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Loyola at a Glance

Group formed to improve Loyola's environmental efforts

April 16, 2010

In order to reduce Loyola University New Orleans’ impact on the environment, Provost Edward Kvet, D.M.E., recently formed a Study Group on Campus Sustainability to assess the level of the university’s sustainable operations and suggest improvements.

The university currently responds to annual national questionnaires from the Princeton Review, Green Report Card, and the Peterson Report regarding its sustainable operations ratings. The grades received from each organization are being used to set a baseline for improvement, said Robert A. Thomas, Ph.D., professor and director of the Center for Environmental Communication.

The study group’s first responsibility was to assess current environmental activities on campus. Presently, the university is involved in the following green activities:

  • All new construction and renovations on campus intend to meet Silver LEED Certification or better.
  • A recycling program led by Kathy Anzelmo is in place and currently accepts office paper, manila folders, junk mail, paper bags, newspaper, magazines, aluminum, tin cans, cell phones, inkjets and toner cartridges. This program is a cooperative effort between LUCAP, Service Learning students, Physical Plant, and WFF Facility Services.
  • This summer, Loyola will begin a “single stream” recycling effort, meaning that a wide array of recyclables will be placed in one container making such efforts much easier for the Loyola community.
  • Information Technology is developing new policies and moving to new equipment that will make computers on campus more sustainable.
  • The Study Group on Campus Sustainability is completing a campus-wide inventory of greenhouse gas production, led by Joelle Underwood. This is the first step in addressing Loyola’s role in releasing carbon into the atmosphere.
  • The Loyola Association of Students for Sustainability (LASS) has recently been formed and is planning an Earth Day education event on April 21 about plastic bottles’ effect on the environment. A tap water tasting challenge will also take place to see if participants can taste the difference between tap, bottled and filtered water.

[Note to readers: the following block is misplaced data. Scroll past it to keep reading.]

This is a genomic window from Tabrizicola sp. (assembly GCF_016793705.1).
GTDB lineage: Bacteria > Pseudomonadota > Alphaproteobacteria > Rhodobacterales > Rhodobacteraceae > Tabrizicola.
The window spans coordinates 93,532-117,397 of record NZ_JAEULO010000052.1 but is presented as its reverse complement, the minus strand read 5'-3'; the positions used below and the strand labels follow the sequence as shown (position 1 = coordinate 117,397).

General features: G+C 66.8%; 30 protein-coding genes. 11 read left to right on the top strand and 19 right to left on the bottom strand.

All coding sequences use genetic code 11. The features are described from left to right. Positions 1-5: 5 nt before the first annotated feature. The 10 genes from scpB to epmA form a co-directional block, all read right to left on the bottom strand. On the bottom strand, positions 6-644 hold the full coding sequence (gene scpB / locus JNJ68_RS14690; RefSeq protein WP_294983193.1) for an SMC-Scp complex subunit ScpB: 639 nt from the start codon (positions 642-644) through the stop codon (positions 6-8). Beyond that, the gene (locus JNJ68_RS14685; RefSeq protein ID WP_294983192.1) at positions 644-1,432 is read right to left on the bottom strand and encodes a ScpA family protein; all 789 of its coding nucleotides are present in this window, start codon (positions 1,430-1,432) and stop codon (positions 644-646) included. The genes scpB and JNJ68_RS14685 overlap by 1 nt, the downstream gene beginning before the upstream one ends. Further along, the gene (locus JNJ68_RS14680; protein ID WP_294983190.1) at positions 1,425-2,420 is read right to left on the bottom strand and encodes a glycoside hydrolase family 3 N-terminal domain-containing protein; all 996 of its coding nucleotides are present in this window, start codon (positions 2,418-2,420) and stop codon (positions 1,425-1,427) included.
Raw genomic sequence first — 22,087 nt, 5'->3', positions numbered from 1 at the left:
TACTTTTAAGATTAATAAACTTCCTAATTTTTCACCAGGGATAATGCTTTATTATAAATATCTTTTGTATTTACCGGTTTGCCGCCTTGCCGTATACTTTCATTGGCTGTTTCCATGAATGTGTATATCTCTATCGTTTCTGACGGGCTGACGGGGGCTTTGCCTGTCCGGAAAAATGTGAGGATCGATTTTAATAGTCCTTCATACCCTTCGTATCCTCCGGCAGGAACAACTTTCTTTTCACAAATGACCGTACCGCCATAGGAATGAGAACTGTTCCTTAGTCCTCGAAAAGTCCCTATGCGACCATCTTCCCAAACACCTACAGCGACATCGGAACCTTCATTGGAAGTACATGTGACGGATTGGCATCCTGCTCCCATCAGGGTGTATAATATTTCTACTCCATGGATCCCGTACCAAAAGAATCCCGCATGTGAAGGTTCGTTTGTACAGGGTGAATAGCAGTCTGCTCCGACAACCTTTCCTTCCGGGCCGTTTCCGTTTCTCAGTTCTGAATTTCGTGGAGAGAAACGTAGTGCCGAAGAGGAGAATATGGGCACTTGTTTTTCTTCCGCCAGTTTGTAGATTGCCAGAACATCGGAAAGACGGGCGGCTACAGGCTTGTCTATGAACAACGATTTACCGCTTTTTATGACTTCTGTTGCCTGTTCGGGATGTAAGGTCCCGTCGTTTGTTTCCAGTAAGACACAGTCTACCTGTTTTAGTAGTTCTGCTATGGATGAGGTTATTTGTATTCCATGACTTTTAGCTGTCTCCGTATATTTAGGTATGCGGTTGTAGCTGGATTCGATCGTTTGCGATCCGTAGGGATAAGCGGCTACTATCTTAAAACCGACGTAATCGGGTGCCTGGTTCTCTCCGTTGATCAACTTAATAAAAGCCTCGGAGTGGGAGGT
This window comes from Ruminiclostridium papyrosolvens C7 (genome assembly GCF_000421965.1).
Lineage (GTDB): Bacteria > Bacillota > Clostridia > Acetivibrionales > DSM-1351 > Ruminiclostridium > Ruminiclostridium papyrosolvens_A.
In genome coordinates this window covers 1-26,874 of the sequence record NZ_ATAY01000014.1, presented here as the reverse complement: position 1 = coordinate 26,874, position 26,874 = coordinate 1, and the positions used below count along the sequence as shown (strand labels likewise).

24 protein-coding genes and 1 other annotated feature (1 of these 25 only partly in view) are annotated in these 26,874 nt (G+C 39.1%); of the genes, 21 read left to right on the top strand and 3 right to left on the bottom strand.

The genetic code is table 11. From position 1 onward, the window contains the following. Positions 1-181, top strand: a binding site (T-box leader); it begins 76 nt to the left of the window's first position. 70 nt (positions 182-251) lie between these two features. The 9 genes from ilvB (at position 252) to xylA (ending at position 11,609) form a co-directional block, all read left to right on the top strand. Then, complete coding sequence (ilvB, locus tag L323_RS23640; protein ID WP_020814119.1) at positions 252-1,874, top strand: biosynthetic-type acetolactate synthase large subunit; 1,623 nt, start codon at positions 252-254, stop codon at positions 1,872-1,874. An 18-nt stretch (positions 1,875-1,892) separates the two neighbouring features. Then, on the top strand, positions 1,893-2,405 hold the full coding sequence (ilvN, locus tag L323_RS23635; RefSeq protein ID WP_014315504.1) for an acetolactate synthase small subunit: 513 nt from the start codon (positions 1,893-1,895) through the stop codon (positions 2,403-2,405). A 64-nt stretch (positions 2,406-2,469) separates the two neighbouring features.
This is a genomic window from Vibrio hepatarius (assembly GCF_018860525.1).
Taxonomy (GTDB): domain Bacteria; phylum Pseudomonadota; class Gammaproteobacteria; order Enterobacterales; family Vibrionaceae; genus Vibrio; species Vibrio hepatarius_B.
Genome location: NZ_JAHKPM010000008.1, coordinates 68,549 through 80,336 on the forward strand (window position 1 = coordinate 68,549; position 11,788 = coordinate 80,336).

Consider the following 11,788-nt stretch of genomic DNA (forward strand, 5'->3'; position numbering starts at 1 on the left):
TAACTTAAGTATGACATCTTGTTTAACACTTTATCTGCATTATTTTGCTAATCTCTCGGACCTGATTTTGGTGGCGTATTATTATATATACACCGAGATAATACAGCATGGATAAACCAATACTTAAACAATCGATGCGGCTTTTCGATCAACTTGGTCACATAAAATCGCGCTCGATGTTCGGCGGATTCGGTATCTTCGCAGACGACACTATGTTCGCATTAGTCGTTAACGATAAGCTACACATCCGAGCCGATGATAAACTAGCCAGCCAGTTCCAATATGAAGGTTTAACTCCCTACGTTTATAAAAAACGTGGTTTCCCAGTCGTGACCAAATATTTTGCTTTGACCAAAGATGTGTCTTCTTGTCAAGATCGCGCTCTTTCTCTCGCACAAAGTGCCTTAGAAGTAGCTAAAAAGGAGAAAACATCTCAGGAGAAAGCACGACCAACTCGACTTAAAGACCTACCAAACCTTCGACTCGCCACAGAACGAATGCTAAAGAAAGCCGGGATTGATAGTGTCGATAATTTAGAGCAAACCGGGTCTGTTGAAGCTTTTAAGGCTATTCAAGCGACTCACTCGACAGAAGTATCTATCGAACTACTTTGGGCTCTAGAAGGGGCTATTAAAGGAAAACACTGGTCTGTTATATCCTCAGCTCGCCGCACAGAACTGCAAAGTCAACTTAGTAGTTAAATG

• Loyola students have attended and participated in several national meetings on college campus sustainability, such as the Ignatian Solidarity Network Teach-In led by Josh Daley, associate chaplain for University Ministry.
  • Daley has also presented a proposal to administration entitled “Rebuild Loyola, Rebuild New Orleans.”
  • Loyola is participating in the following state and national efforts:

§ Talloires Declaration: University Leaders for a Sustainable Future

§ American College & University President’s Climate Commitment

§ Louisiana Department of Environmental Quality Louisiana Environmental Leadership Program

  • The Iggy Bike Project has been developed to allow students to pay a fee and have access to bicycles on campus. It will be launched in fall 2010.
  • Loyola has teamed with Tulane to implement WeCar, a campus car-sharing program to help remove cars from the road.
  • The Environmental Studies Program faculty is working on a proposal to have Environmental Studies and Environmental Science majors approved.
  • The Physical Plant is consistently improving energy efficiency as they upgrade existing HVAC. Virtually any improvements they do on campus take Loyola to a higher standard of sustainability. They have also adopted a Statement of Environmental Responsibility.
  • The sustainability study group is working with other divisions to develop and implement policies regarding sustainable operations: purchasing policies, investment policies, use of resources (such as paper, printers, and anything that is consumed).
  • Sodexo is persistent in improving the sustainable operation of food services and reducing wastage of food.
  • The Student Government Association has planted a Sustainability Garden next to Monroe Hall to provide members of the campus community with gardening space, supplies and information on sustainable practices.
  • The university is gathering and dispersing leaf mulch to interested members of the campus community so all the yard waste that previously went to the landfill is now being used efficiently.
  • A committee is working with Tulane to develop a public transportation program for students, faculty and staff.
  • Loyola students can now access Tulane’s shuttles for free.
  • Green jobs advising is done by the Career Center.
  • Hollygrove Market comes to campus each week to sell fresh, local produce.
  • Across campus, departments are changing paper forms into on-line forms.
  • Residential Life does Freecycling, especially during move-out time. Item left by the students are made available to those in need.
  • The purchasing department is now managing an office supply trading program that has reduced waste of important resources.

For more information on the university’s sustainability efforts or the Study Group on Campus Sustainability, please contact Thomas at rathomas@loyno.edu or 865-2107.

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